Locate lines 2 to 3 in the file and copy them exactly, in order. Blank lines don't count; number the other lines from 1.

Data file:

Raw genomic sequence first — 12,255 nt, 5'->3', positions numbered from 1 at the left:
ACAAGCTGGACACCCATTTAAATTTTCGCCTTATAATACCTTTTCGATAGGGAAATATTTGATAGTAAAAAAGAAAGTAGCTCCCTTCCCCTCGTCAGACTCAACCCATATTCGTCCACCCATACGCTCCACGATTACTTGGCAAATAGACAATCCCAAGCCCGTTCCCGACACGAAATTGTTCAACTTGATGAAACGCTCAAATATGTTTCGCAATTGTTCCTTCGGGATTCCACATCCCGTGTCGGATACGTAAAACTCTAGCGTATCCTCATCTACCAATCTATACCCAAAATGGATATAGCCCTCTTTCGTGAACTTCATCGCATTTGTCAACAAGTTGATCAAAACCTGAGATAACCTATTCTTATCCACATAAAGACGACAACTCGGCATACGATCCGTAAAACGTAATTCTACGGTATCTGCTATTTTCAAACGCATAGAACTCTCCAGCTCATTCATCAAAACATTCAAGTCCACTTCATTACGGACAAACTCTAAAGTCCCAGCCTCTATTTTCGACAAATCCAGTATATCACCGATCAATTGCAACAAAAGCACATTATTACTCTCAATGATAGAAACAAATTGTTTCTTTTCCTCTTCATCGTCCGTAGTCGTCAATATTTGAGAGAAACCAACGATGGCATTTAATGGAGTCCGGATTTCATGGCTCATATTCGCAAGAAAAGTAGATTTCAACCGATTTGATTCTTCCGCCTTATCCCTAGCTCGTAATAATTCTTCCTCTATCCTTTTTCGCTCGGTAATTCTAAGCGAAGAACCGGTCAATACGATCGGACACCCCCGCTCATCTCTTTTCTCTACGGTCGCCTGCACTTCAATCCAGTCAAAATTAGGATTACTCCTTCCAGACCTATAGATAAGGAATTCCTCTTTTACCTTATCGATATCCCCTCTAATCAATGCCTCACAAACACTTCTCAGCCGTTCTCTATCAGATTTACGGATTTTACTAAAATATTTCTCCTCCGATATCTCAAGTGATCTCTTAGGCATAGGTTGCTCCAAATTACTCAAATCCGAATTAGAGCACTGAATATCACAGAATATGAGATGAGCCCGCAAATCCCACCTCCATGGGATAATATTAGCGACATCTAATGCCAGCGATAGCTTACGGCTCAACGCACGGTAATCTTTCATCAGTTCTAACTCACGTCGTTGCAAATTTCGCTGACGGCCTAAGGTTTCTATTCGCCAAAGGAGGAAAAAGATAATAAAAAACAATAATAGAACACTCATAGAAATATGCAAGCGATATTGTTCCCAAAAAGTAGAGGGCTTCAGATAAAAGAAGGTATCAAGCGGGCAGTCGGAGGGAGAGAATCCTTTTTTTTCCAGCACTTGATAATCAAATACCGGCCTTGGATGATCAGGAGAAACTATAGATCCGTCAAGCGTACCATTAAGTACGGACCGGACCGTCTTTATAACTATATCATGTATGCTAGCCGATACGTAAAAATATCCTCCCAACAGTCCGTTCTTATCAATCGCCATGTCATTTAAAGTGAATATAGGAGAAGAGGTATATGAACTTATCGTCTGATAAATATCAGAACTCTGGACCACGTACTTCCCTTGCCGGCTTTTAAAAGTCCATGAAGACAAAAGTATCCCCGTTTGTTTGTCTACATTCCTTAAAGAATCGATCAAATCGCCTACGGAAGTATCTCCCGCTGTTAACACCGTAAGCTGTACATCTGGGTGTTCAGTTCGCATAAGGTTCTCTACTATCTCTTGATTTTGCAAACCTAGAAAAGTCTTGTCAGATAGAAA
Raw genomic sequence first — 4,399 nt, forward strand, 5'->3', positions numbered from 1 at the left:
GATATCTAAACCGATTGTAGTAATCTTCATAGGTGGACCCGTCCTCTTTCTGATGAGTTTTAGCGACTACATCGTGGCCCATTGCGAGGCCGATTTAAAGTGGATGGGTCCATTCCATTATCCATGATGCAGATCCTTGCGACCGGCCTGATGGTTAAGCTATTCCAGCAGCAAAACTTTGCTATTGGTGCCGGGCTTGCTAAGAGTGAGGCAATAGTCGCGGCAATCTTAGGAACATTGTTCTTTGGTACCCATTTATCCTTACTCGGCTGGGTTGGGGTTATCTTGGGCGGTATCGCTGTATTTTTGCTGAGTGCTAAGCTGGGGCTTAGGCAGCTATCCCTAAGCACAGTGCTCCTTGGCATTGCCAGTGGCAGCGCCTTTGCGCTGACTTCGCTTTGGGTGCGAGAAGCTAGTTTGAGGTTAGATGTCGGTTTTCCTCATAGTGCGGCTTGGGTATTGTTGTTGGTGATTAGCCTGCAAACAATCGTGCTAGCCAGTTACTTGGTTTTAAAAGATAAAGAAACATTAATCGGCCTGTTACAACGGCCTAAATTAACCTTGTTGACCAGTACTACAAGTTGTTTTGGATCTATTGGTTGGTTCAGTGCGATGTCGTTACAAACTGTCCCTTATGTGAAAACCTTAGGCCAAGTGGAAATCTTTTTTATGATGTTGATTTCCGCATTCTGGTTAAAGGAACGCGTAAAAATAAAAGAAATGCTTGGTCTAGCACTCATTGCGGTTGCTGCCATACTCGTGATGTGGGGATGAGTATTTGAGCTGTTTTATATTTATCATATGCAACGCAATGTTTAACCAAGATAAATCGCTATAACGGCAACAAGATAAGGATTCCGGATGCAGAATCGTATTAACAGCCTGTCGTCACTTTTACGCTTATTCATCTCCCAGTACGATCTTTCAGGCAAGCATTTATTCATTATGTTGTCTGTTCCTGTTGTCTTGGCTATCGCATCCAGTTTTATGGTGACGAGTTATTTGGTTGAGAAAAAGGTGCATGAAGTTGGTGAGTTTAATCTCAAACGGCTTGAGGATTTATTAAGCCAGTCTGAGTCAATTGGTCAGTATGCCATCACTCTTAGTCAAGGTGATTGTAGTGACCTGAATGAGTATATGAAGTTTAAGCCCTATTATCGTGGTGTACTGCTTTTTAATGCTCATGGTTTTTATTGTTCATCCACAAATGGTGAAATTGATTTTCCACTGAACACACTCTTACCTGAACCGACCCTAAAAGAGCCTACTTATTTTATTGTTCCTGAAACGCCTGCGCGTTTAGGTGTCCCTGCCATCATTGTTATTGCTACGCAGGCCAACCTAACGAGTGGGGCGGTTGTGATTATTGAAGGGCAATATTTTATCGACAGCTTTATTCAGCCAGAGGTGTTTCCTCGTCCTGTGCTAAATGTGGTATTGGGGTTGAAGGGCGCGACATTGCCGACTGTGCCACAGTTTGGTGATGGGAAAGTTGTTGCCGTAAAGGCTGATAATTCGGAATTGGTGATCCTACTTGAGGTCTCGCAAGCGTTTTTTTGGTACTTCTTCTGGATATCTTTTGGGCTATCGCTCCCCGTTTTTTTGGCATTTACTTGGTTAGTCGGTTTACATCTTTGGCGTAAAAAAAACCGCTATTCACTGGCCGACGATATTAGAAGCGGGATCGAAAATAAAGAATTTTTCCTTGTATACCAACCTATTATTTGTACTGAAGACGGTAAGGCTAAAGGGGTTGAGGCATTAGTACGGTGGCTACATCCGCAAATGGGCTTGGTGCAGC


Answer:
ACAAGCTGGACACCCATTTAAATTTTCGCCTTATAATACCTTTTCGATAGGGAAATATTTGATAGTAAAAAAGAAAGTAGCTCCCTTCCCCTCGTCAGACTCAACCCATATTCGTCCACCCATACGCTCCACGATTACTTGGCAAATAGACAATCCCAAGCCCGTTCCCGACACGAAATTGTTCAACTTGATGAAACGCTCAAATATGTTTCGCAATTGTTCCTTCGGGATTCCACATCCCGTGTCGGATACGTAAAACTCTAGCGTATCCTCATCTACCAATCTATACCCAAAATGGATATAGCCCTCTTTCGTGAACTTCATCGCATTTGTCAACAAGTTGATCAAAACCTGAGATAACCTATTCTTATCCACATAAAGACGACAACTCGGCATACGATCCGTAAAACGTAATTCTACGGTATCTGCTATTTTCAAACGCATAGAACTCTCCAGCTCATTCATCAAAACATTCAAGTCCACTTCATTACGGACAAACTCTAAAGTCCCAGCCTCTATTTTCGACAAATCCAGTATATCACCGATCAATTGCAACAAAAGCACATTATTACTCTCAATGATAGAAACAAATTGTTTCTTTTCCTCTTCATCGTCCGTAGTCGTCAATATTTGAGAGAAACCAACGATGGCATTTAATGGAGTCCGGATTTCATGGCTCATATTCGCAAGAAAAGTAGATTTCAACCGATTTGATTCTTCCGCCTTATCCCTAGCTCGTAATAATTCTTCCTCTATCCTTTTTCGCTCGGTAATTCTAAGCGAAGAACCGGTCAATACGATCGGACACCCCCGCTCATCTCTTTTCTCTACGGTCGCCTGCACTTCAATCCAGTCAAAATTAGGATTACTCCTTCCAGACCTATAGATAAGGAATTCCTCTTTTACCTTATCGATATCCCCTCTAATCAATGCCTCACAAACACTTCTCAGCCGTTCTCTATCAGATTTACGGATTTTACTAAAATATTTCTCCTCCGATATCTCAAGTGATCTCTTAGGCATAGGTTGCTCCAAATTACTCAAATCCGAATTAGAGCACTGAATATCACAGAATATGAGATGAGCCCGCAAATCCCACCTCCATGGGATAATATTAGCGACATCTAATGCCAGCGATAGCTTACGGCTCAACGCACGGTAATCTTTCATCAGTTCTAACTCACGTCGTTGCAAATTTCGCTGACGGCCTAAGGTTTCTATTCGCCAAAGGAGGAAAAAGATAATAAAAAACAATAATAGAACACTCATAGAAATATGCAAGCGATATTGTTCCCAAAAAGTAGAGGGCTTCAGATAAAAGAAGGTATCAAGCGGGCAGTCGGAGGGAGAGAATCCTTTTTTTTCCAGCACTTGATAATCAAATACCGGCCTTGGATGATCAGGAGAAACTATAGATCCGTCAAGCGTACCATTAAGTACGGACCGGACCGTCTTTATAACTATATCATGTATGCTAGCCGATACGTAAAAATATCCTCCCAACAGTCCGTTCTTATCAATCGCCATGTCATTTAAAGTGAATATAGGAGAAGAGGTATATGAACTTATCGTCTGATAAATATCAGAACTCTGGACCACGTACTTCCCTTGCCGGCTTTTAAAAGTCCATGAAGACAAAAGTATCCCCGTTTGTTTGTCTACATTCCTTAAAGAATCGATCAAATCGCCTACGGAAGTATCTCCCGCTGTTAACACCGTAAGCTGTACATCTGGGTGTTCAGTTCGCATAAGGTTCTCTACTATCTCTTGATTTTGCAAACCTAGAAAAGTCTTGTCAGATAGAAA
Raw genomic sequence first — 4,399 nt, forward strand, 5'->3', positions numbered from 1 at the left: